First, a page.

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Best of the Best 2007: Antiques

Robert and Cheska Vallois’ fondness for Jean-Michel Frank’s Art Deco furnishings began more than two decades ago, when the couple acquired 15 of his sofas, low tables, and lamps for their Paris apartment. While living with the furnishings, the pair became captivated by the French decorator’s designs. Last fall, the dealers’ gallery, Galerie Vallois (+, www.vallois.com), offered 30 Frank furnishings, most of which had not been on the market in decades, if ever. “We wanted to give the public the opportunity to discover only his best, rarest, and most important works,” says Cheska, whose 36-year-old gallery showcased a pair of side tables with tops made from pieces of ivory that had been assembled in an irregular, shimmering pattern, and a curved rosewood chest sheathed in shagreen, the scaly, granular skin of the stingray. Some pieces had never appeared at auction or been pictured in print before the gallery produced a catalog to accompany the exhibit. “Everyone who attended the Paris Biennale was conscious of both the rarity and quality of the pieces,” says Cheska, who sold the entire collection in the first two hours of the 10-day show. “They had the feeling of being transported back into a 1930s living room.”  —William Kissel

Holding a $4,000, silver-handled, late-19th-century whip, Javier Eguiguren Molina, director of the Buenos Aires, Argentina, gallery Eguiguren Arte de Hispanoamérica (+54.11. 4806.7554, www.eguiguren.com), discusses his fascination with the leatherwork. “The gauchos converted the leather of cows and horses into fiber,” he says, explaining that they lacked wool and cotton. “They would cut long strips with a knife to produce animal fiber. When the leather is thinnest, the quality is better.” He estimates that whoever made the body of the whip spent three months weaving 16 threads together. “Because this is extremely difficult,” he says, “there were a lot of silversmiths but few sogeros [leatherworkers].” Still, Eguiguren’s wares testify that the silversmiths were hardly slouches. Flaunting their wealth, estancia owners would don their finest tack for parades and fancy-dress occasions. The men favored silver stirrups, and their wives, who would ride sidesaddle, wore silver slippers. “Silver was the noble metal,” Eguiguren says. “Gold could be part of the decorations, but pieces in gold would be pretentious. I’ve never seen a whip in gold, never.” —Sheila Gibson Stoodley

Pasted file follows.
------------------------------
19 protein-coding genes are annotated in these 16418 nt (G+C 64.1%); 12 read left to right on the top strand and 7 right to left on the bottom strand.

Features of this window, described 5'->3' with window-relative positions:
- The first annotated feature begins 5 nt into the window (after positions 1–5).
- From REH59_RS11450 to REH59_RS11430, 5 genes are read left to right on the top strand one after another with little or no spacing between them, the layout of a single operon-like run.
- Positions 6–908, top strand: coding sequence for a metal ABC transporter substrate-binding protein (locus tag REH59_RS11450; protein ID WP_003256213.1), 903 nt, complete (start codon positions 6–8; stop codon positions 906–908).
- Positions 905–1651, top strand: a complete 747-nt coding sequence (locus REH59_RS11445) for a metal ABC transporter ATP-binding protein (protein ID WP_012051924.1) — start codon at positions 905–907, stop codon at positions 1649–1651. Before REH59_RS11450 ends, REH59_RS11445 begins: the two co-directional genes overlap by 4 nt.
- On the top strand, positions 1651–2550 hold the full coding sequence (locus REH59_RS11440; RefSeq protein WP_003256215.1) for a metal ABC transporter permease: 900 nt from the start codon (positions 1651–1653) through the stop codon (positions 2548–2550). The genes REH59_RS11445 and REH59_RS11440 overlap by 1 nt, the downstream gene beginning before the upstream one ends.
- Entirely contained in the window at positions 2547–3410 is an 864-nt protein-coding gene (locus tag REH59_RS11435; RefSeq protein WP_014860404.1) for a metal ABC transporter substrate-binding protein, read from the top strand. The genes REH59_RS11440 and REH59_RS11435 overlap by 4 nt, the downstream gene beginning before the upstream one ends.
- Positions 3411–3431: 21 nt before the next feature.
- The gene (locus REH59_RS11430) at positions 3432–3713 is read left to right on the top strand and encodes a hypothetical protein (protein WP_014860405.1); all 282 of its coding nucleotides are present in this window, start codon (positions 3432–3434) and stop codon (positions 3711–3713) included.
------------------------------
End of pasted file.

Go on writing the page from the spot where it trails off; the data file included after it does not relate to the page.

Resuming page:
Michael Playford began collecting Art Deco pieces because he adored them, but his first experience as an antiques dealer was born from heartbreak: He had invested in a fashion business that failed and was forced to sell his collection to stay afloat. Playford was able to see the bright side of the situation, however. “I never lost my love of [Art Deco material],” he says, adding that his 26-year-old London gallery, Two Zero C Applied Art (+, www.twozeroc.co.uk), has opened doors for him that he could never have entered as a collector. “I’ve been able to travel and learn and gain an entrée to another walk of life,” he says. Two Zero C handles furnishings and decorative pieces from 1850 to 1950. His inventory has included a 1923 secretaire (writing desk) made from purple heartwood and accented with silver gilt that is attributed to Paul Iribe and Etienne Pelletier, and a pair of 1905 chairs made from walnut, ebonized copper, and pewter by the Italian designer Carlo Bugatti. Additional past finds included a pair of wrought iron gates fashioned in 1915 by Emile Robert, which Playford spotted at a now-defunct French fair in 2002 and sold to a collector who loaned them to the Brooklyn Museum. “I was in early, and they hadn’t even been unpacked yet. All I could see was 12 inches of the top of the gates, and I knew they were Robert,” Playford says. “Once you’ve been doing this enough, the hand of the artist is unmistakable.” —Sheila Gibson Stoodley

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